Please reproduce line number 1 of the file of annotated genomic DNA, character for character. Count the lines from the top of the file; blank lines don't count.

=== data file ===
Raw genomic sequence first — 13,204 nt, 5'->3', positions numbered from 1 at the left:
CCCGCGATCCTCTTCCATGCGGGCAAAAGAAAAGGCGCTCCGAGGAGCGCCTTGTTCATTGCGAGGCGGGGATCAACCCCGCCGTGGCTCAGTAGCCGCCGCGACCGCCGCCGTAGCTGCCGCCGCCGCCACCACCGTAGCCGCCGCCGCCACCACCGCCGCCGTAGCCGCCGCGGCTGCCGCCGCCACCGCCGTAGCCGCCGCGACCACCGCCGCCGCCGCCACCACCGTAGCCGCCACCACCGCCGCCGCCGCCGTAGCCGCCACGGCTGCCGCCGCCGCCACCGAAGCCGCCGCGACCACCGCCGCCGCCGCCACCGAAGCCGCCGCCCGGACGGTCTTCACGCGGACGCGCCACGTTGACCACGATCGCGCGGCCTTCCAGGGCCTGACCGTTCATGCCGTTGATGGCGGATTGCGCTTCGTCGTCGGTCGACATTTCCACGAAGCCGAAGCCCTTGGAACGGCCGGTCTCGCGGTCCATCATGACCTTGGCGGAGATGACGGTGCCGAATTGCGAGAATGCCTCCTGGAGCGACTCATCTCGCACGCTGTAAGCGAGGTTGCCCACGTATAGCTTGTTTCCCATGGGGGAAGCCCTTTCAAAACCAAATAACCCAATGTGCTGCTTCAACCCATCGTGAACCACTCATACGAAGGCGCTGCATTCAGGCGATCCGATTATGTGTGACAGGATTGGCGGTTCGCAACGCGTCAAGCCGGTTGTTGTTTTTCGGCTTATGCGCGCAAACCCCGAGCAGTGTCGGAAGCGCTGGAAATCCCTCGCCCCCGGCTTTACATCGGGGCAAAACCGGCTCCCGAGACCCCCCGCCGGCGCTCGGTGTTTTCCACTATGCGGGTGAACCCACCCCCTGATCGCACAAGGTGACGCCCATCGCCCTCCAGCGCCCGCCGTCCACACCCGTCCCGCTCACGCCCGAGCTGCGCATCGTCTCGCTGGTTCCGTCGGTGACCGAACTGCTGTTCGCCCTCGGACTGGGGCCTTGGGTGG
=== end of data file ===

Raw genomic sequence first — 13,204 nt, 5'->3', positions numbered from 1 at the left: